Are Implanted Defibrillators Effective Therapy in the Elderly?
Asked, Not Answered
There is a general agreement that before a therapy can be accepted into widespread clinical use, demonstration of efficacy in randomized clinical trials (RCTs) is absolutely necessary. There are, however, a growing number of experts who believe that demonstration of RCT efficacy might not be a sufficient basis for widespread acceptance.1 RCTs may not enroll subjects representative of patients in community settings, who may differ from RCT subjects in age, gender distribution, disease severity, comorbidity burden, and intensity of ancillary therapy. Additionally, randomized trials may not enroll sufficient numbers of subjects to demonstrate safety from rare adverse events. As a result of these differences, some therapies with demonstrated efficacy may have a smaller effect or no effect at all in community patients. For example, spironolactone reduced mortality in a randomized trial,2 but in community-based studies, its effectiveness was limited by rates of adverse events significantly higher than in the trial.3,4
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Payers and consumers are increasingly concerned about unmeasured gaps between efficacy and effectiveness. As a result, calls are escalating for comparative effectiveness research to guide decisions regarding which new treatments to pay for. For example, the state of Washington has a health technology assessment committee that recently recommended limiting reimbursement for drug eluting stents to patients with diabetes mellitus, treatment of left main coronary disease, treatment of in stent restenosis, or situations in which stent diameter is 3 mm or less or stent length is 15 mm or more, on the grounds that effectiveness beyond these relatively narrow indications has not been demonstrated.5
These strong arguments for making effectiveness research customary, however, run headlong into the reality of a healthcare system poorly able to conduct such work. First, funding for routine collection of effectiveness data is scarce, and financially squeezed healthcare organizations have few resources to devote to this important work. Second, the healthcare system is disjointed. Doctors and hospitals, inpatient and outpatient care, and primary and subspecialty care are often administratively separate. Third, computer-based storage and transfer of medical information is rudimentary. Finally, well-meaning but zealous privacy laws stifle data collection.
Implanted cardioverter-defibrillators (ICDs) illustrate both the need for comparative effectiveness research and the barriers to carrying it out successfully. Carefully conducted RCTs have consistently demonstrated the efficacy of ICDs for the primary prevention of sudden cardiac death.6 As a result, the Centers for Medicare and Medicaid Services and other payers have substantially expanded coverage for ICDs for patients with left ventricular systolic dysfunction. More than 140 000 ICDs are implanted annually in the United States with an estimated 500 000 Medicare beneficiaries eligible for ICDs.7,8 Despite the potential benefits of ICDs for primary prevention, important questions have emerged about the effectiveness of this technology in community-based populations.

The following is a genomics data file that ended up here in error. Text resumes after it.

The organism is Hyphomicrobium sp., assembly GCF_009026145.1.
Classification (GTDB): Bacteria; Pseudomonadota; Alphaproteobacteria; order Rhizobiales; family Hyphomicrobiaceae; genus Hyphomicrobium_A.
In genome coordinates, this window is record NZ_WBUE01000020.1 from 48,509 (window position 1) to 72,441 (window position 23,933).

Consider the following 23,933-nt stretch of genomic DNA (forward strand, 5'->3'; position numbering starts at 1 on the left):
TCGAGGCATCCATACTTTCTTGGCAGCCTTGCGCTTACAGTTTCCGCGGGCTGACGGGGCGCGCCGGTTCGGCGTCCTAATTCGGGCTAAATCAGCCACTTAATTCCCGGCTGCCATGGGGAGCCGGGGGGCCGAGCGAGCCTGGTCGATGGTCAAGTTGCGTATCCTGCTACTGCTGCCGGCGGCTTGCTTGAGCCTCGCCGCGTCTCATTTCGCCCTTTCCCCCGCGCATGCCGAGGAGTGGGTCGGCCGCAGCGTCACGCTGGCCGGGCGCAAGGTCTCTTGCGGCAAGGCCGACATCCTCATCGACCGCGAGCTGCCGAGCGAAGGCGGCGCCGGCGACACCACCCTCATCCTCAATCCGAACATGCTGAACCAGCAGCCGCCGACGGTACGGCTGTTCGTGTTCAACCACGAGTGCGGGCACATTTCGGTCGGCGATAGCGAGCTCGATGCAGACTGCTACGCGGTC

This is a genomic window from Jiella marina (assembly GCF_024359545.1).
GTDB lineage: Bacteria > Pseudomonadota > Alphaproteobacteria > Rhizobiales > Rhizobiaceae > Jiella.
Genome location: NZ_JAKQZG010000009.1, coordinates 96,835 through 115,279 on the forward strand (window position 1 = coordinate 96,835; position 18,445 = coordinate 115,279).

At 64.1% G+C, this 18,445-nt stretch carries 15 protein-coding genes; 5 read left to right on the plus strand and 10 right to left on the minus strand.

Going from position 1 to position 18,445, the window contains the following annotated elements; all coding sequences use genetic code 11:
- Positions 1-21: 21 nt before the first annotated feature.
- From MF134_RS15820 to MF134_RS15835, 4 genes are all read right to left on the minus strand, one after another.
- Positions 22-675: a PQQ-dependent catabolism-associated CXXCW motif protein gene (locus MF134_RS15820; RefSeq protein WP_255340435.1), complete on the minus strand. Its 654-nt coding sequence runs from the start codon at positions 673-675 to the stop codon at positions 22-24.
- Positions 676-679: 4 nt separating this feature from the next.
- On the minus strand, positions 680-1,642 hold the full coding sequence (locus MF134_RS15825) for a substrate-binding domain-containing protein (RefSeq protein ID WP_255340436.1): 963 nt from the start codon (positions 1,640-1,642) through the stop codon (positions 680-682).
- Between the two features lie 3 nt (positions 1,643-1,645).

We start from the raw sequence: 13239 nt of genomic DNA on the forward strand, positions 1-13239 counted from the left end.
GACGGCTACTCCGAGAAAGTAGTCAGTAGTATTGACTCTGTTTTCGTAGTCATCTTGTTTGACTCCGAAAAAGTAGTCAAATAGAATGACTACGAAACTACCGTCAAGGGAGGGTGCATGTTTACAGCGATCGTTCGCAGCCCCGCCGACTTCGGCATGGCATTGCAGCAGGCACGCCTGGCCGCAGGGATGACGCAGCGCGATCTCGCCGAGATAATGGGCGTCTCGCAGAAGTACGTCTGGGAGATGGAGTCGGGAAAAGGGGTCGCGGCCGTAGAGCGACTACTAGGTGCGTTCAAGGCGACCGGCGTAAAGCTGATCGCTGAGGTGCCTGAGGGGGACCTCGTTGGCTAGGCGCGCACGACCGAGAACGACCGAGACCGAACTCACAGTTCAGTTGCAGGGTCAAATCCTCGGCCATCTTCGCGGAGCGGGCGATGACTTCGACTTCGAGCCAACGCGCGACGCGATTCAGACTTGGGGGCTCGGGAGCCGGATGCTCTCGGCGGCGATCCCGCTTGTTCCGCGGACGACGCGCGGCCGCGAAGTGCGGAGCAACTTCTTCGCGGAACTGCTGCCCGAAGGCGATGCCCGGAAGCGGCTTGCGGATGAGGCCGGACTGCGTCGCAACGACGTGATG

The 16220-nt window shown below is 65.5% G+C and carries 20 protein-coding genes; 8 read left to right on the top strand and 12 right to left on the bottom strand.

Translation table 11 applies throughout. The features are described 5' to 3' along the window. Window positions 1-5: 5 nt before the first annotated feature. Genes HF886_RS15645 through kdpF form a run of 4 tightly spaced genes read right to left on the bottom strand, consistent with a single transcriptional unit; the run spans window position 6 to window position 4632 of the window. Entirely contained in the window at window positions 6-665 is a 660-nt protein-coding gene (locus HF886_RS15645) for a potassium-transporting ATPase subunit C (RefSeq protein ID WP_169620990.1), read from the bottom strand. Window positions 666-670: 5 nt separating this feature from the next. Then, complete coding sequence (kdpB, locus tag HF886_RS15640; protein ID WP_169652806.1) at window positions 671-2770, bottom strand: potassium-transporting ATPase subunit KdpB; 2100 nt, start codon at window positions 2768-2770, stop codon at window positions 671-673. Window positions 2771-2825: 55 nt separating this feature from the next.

A meta-analysis6 conducted in 2007 identified 12 randomized trials of ICDs for primary prevention of sudden death involving a total of 6553 subjects (3367 of whom received devices) and concluded that the devices resulted in a significant 19% reduction in the risk of all-cause mortality. The degree to which subjects in the RCTs are representative of patients in the community has been questioned. The mean age of subjects in the trials varied from 52 to 65 years, whereas the mean age of the patients with heart failure in community registries is typically 70 to 75 years. Similarly, men comprised 67% to 92% of trial subjects, compared with community populations with heart failure that are typically closer to 50% men, depending on the age distribution of the sample. In fact, recent studies have demonstrated that the risk of ICD-associated adverse events is higher in women, and the efficacy is questionable.9,10 This underscores the need to better understand the relative benefits and risks of ICD therapy in populations underrepresented in clinical trials.
In addition to demographic differences, clinical characteristics differ as well. In the Sudden Cardiac Death in Heart Failure Trial,11 for example, the average systolic blood pressure of 120 mm Hg of the subjects suggests that severe heart failure was not as frequent as in typical patients with heart failure, and an incidence of atrial fibrillation of 15% and mean creatinine of 1.1 mg/dL suggest comorbidity was less common. A total of 98% of Sudden Cardiac Death in Heart Failure Trial subjects were receiving angiotensin-converting enzyme inhibitors or angiotensin receptor blockers and ≈80% were receiving β-blockers—numbers unmatched in contemporary population-based surveys. If patients receiving ICDs in community settings are older, have more severe heart failure, greater comorbidity, and lower rates of guideline-based ancillary therapy than RCT subjects, a greater likelihood of nonarrhythmic death might substantially diminish the reduction in all-cause mortality attributable to ICDs. Effectiveness research is needed.
That there are formidable barriers to ICD effectiveness research is illustrated in the study by Hernandez et al12 in this issue of Circulation: Heart Failure. Starting with a registry of 76 824 elderly patients with heart failure, the investigators were forced to exclude 44% of the sample because of incomplete data, including lack of information about ejection fraction and inability to match with a data set that contained follow-up information. An additional 9% were excluded for relative contraindications such as having left the hospital against medical advice or being older than 85 years. After applying standard exclusion criteria, such as an ejection fraction >35% or discharge to hospice, an additional 29% of the sample was excluded. Finally, only 8% of the eligible patients received an ICD during the index hospitalization, leaving 376 patients with an ICD implanted during the index hospitalization available for study. This number is smaller than the number of subjects receiving ICDs in 7 of the 12 efficacy studies cited by Ezekowitz et al.6 Yet, larger rather than smaller sample sizes are customary for observational studies assessing the external validity of randomized trials. Also of concern is that this sample size neither allow for the adequate study of separate subgroups, such as severely versus moderately reduced ejection fraction, women, or the elderly, nor can it give us reliable data on complication rates and other safety issues. A previous study of the effectiveness of ICDs investigated ≈97 000 Medicare patients with acute myocardial infarction and subsequent heart failure or cardiomyopathy and found no difference in mortality at ≈1 year associated with ICD implantation.13 Although the sample size was much larger in this latter study, the ability to assess eligibility or to adjust for confounders was limited by reliance on administrative data and a lack of clinical data.